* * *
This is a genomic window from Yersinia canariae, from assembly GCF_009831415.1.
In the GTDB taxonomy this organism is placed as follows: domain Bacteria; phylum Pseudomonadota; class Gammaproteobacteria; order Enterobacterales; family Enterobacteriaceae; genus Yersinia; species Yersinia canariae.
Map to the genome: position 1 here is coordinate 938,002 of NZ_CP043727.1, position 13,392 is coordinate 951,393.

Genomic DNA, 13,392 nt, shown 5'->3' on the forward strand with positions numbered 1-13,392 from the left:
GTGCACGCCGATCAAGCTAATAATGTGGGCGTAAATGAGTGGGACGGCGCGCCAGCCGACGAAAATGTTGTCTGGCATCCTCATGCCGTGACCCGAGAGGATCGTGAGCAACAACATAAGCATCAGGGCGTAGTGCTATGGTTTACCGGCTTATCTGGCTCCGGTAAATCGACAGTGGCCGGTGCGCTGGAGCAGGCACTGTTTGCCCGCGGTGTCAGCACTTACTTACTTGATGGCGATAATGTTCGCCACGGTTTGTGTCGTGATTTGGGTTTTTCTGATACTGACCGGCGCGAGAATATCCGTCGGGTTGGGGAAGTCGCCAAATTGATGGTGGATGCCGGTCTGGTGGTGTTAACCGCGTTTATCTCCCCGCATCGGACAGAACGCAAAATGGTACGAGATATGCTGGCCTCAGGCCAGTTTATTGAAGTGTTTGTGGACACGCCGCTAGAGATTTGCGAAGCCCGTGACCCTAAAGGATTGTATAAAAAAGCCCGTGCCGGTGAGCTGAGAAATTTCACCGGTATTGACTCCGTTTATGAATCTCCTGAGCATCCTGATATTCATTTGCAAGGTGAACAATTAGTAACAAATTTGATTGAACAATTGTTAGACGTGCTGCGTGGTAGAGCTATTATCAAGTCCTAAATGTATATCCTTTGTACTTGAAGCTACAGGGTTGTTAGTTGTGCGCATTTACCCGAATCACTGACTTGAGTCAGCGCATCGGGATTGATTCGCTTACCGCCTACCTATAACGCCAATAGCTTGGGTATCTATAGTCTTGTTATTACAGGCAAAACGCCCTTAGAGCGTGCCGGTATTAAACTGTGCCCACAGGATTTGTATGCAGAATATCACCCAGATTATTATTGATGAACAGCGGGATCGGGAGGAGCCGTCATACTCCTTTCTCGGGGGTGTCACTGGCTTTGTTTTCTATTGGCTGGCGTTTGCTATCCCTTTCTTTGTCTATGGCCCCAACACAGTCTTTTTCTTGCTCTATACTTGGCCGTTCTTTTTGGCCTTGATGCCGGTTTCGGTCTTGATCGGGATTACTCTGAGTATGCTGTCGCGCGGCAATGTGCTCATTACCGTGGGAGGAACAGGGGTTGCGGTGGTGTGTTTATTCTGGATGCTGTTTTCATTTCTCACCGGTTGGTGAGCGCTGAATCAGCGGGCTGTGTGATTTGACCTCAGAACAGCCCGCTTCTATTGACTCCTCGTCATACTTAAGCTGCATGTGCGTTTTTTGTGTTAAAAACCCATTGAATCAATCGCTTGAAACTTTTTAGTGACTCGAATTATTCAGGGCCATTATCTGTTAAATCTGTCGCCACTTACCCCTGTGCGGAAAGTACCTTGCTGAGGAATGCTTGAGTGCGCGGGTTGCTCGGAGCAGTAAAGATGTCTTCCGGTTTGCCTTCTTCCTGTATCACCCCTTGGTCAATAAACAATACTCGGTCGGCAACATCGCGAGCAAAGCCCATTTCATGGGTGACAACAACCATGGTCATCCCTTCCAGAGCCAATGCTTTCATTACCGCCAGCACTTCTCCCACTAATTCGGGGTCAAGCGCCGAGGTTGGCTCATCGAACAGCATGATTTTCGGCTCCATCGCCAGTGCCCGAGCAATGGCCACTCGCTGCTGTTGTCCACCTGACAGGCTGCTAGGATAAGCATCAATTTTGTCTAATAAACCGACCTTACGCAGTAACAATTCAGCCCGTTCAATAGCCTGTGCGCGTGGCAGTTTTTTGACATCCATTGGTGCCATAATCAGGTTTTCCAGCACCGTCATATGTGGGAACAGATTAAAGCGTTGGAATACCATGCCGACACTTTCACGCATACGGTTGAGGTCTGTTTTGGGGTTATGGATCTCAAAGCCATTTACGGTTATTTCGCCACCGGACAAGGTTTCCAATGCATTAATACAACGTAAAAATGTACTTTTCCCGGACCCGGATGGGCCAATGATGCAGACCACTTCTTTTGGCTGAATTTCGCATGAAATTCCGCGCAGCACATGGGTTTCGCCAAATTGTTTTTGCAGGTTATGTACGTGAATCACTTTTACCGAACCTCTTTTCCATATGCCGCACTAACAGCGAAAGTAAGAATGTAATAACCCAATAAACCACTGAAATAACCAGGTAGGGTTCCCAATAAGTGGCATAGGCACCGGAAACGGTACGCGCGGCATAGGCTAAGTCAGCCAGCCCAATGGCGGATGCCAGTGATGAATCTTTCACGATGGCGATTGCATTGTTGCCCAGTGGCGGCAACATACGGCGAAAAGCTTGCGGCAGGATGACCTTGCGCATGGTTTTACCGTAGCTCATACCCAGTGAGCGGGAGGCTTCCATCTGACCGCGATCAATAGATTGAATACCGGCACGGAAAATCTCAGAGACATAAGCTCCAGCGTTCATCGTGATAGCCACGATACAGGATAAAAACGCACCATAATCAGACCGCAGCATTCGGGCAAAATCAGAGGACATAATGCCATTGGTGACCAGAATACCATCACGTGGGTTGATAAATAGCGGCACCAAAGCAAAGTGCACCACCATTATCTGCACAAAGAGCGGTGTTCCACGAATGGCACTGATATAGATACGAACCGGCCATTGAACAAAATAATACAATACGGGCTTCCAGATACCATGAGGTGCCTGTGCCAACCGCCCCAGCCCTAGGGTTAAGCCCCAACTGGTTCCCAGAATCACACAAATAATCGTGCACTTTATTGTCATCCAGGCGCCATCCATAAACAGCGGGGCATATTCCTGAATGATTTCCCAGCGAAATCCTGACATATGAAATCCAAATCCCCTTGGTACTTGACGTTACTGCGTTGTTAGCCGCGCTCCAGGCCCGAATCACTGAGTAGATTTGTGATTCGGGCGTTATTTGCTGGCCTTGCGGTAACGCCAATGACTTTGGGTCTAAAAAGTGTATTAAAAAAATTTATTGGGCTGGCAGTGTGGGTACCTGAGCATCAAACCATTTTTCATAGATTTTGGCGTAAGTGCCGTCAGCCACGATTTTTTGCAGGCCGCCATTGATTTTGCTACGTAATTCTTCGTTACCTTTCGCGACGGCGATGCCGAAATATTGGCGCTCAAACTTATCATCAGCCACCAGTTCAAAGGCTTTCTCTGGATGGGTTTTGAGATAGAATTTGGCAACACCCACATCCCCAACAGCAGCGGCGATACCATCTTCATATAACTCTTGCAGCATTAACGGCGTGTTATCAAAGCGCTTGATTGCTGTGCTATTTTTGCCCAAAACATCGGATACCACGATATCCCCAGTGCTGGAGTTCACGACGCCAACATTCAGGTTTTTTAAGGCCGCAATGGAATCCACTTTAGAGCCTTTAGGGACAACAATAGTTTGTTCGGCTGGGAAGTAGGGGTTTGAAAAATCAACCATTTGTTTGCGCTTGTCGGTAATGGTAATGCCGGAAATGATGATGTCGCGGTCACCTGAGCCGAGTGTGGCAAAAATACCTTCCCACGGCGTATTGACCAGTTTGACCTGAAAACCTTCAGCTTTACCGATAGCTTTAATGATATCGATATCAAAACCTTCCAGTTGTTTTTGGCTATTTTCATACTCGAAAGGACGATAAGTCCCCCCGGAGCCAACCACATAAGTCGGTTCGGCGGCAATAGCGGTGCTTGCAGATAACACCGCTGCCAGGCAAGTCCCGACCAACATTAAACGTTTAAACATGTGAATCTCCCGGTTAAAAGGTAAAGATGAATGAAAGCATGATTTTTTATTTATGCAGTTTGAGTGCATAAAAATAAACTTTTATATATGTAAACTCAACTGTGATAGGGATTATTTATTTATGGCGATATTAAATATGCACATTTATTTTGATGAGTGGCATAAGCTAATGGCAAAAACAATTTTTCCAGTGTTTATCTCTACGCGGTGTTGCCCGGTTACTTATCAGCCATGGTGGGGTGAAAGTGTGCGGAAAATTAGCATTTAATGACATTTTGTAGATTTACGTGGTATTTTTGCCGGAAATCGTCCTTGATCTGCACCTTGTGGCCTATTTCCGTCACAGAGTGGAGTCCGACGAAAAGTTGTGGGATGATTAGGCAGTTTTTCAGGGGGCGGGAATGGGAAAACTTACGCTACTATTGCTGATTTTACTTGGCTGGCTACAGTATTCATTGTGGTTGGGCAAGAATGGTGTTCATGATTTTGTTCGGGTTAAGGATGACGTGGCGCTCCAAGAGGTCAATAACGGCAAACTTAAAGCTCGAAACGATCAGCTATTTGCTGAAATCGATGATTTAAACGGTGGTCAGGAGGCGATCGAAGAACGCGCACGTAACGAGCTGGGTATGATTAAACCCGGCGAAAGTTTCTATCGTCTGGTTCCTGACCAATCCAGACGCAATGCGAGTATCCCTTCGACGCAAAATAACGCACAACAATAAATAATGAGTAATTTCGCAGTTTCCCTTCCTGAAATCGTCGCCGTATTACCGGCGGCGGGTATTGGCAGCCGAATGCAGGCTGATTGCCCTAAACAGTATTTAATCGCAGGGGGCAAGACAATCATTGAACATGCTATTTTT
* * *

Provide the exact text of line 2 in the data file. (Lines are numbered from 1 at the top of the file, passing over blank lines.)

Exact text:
In the GTDB taxonomy this organism is placed as follows: domain Bacteria; phylum Pseudomonadota; class Gammaproteobacteria; order Enterobacterales; family Enterobacteriaceae; genus Yersinia; species Yersinia canariae.